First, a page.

Use this URL to cite or link to this record in EThOS: https://ethos.bl.uk/OrderDetails.do?uin=uk.bl.ethos.818946
Title: Investigating the ability of host factors to restrict influenza A viruses
Author: Vaughan, Aisling Marie
ISNI:       0000 0004 9356 6539
Awarding Body: Imperial College London
Current Institution: Imperial College London
Date of Award: 2018
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Abstract:
To replicate successfully, an invading virus must avoid restriction executed by a multitude of host cell intrinsic factors and interferon stimulated genes (ISGs). While the roles of a number of key antiviral proteins have been delineated, the majority of these factors remain largely uncharacterized. In this study, a number of intrinsic and interferon inducible host factors were assessed for their ability to restrict influenza A replication. Three specific factors were studied in detail that inhibited replication at entry, polymerase activity and exit. Ly6E, a glycosylphosphatidylinositol (GPI)-anchored, interferon-inducible protein was found to target an early, post-entry stage of influenza A replication. Overexpression of Ly6E inhibited virus infection, and decreased the expression of reporter viral-like RNA when driven by infecting virus, but not when driven by polymerase components reconstituted in situ. Ly6E was found to modulate interferon signaling. These results are consistent with published data, which point to a role of this GPI-linked in cell signaling and suggest that Ly6E is a negative regulator of the IFN response. Taken together the results show Ly6E to be an antiviral and proviral factor, a duality that has been observed for other host factors. GBP3, an interferon inducible member of the guanylate binding protein family, was also found to inhibit virus replication when overexpressed. This protein inhibited the reconstituted viral polymerase derived from avian influenza viruses more efficiently than those cloned from human adapted viruses suggesting adaptation of avian viruses to species mammalian may involve strategies to avoid this antiviral factor. Finally, the ability of the SERINC family to inhibit influenza A virus was investigated. Unlike other host factors studied in this thesis, the members of this family of multipass transmembrane proteins are not induced by interferon. However, they are of significant interest as they have previously been shown to inhibit HIV-1 infectivity when incorporated into virions. We found that overexpression of SERINC2, 3 and 5 inhibited replication of influenza A and that expression of MLV GlycoGag (known to counter SERINC activity) rescues this restriction. Interestingly, we observed a reduction in particle number rather than infectivity of particles produced in SERINC expressing cells. These data suggest that the SERINC proteins may function to restrict other viruses outside of their published roles in the inhibition of retroviruses. Taken together this study highlights the ability of human host factors to affect multiple steps in the influenza A virus replication cycle, and broadens our understanding of the complex interplay between influenza A virus and the host.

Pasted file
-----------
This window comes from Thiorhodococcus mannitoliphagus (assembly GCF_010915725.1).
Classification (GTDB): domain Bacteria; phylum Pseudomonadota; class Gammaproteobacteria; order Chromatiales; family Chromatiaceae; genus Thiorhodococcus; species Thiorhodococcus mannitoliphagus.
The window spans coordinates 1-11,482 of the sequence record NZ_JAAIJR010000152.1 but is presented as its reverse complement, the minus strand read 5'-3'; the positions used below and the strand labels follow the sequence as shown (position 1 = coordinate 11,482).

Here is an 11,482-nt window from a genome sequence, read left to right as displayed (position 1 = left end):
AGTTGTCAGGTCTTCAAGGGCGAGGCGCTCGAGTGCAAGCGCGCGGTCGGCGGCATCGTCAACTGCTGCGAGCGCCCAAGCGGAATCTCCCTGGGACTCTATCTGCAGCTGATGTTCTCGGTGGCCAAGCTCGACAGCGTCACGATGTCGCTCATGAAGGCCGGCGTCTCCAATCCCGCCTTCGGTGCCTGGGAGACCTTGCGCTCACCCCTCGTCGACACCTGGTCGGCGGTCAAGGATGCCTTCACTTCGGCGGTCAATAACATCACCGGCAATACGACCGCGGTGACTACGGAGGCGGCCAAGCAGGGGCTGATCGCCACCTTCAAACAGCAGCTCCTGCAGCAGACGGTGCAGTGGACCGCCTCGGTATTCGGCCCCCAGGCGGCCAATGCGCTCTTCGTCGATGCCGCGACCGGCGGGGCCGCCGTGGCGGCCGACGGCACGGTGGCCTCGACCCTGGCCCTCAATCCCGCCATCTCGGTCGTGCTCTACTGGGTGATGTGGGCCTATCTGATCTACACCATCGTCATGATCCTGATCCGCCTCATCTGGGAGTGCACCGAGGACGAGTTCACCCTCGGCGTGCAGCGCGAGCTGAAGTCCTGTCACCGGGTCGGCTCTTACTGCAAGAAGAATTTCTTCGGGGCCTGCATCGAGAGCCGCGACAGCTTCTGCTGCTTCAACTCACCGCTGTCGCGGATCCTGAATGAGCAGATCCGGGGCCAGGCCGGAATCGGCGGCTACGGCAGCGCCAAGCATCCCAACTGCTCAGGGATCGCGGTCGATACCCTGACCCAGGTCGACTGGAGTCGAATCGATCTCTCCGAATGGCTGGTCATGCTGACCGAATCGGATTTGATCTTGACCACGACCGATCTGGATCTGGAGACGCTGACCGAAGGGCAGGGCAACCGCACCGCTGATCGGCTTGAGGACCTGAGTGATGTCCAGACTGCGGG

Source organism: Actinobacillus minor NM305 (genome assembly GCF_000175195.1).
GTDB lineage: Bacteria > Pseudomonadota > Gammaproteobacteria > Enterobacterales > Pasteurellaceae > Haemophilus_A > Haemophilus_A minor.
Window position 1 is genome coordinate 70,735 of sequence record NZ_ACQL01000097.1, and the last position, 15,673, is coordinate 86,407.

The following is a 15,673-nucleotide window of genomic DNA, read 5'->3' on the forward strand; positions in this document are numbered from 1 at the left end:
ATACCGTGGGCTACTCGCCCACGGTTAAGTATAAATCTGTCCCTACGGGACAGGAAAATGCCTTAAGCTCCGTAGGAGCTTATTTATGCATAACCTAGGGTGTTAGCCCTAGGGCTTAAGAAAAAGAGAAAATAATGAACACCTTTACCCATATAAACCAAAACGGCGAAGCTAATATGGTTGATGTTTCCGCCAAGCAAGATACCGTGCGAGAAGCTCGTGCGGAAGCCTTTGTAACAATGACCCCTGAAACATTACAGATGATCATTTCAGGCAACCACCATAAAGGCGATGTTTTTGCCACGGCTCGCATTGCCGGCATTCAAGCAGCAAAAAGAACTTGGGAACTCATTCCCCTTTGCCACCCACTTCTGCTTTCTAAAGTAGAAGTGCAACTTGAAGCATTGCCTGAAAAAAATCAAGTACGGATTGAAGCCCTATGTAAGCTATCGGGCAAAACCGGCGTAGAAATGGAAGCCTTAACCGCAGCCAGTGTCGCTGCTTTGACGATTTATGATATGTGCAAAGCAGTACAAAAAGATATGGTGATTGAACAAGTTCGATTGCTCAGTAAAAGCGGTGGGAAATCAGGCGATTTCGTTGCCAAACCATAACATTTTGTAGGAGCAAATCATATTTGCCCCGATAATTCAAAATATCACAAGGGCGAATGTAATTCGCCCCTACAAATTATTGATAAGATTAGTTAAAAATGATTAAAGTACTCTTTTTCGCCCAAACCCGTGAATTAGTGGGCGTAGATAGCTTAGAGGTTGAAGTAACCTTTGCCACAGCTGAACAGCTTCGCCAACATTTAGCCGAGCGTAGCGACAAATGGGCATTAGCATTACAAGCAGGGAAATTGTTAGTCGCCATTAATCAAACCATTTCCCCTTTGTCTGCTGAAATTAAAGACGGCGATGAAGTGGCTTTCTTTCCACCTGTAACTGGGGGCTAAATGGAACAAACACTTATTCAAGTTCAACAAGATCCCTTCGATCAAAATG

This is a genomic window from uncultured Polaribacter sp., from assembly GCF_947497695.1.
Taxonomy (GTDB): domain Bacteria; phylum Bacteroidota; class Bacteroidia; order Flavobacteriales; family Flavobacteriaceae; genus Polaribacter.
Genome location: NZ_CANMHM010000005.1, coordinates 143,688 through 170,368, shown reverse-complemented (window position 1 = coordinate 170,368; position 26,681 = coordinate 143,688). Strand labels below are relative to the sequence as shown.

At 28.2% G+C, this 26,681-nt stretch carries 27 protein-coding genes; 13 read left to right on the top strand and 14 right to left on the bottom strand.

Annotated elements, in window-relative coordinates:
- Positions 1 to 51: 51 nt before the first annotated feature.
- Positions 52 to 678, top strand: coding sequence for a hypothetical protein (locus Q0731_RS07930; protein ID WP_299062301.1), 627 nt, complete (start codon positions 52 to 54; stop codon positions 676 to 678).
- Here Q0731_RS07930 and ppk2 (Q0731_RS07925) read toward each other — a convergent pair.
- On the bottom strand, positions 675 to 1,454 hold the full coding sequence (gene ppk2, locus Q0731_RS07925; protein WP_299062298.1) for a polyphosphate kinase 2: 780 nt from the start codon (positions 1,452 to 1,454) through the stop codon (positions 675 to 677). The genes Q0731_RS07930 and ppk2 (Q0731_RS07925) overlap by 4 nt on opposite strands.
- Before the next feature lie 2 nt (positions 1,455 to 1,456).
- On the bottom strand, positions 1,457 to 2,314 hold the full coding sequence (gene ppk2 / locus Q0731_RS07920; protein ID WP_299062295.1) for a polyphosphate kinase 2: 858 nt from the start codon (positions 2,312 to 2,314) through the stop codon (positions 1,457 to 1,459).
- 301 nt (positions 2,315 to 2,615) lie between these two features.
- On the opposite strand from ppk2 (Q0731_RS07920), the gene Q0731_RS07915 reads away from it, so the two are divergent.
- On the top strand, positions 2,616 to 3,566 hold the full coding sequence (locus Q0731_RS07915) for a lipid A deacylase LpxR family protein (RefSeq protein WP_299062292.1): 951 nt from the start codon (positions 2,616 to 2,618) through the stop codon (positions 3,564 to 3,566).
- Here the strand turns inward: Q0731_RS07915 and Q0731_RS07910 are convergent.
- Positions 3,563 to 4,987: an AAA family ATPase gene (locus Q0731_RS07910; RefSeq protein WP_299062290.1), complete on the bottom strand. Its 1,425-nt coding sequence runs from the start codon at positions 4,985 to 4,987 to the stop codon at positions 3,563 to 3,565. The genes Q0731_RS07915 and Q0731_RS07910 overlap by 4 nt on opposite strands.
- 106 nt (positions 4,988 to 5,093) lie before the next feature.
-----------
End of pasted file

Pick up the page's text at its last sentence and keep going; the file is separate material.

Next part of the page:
Supervisor: Barclay, Wendy Sponsor: Medical Research Council
Qualification Name: Thesis (Ph.D.) Qualification Level: Doctoral
EThOS ID: uk.bl.ethos.818946  DOI:
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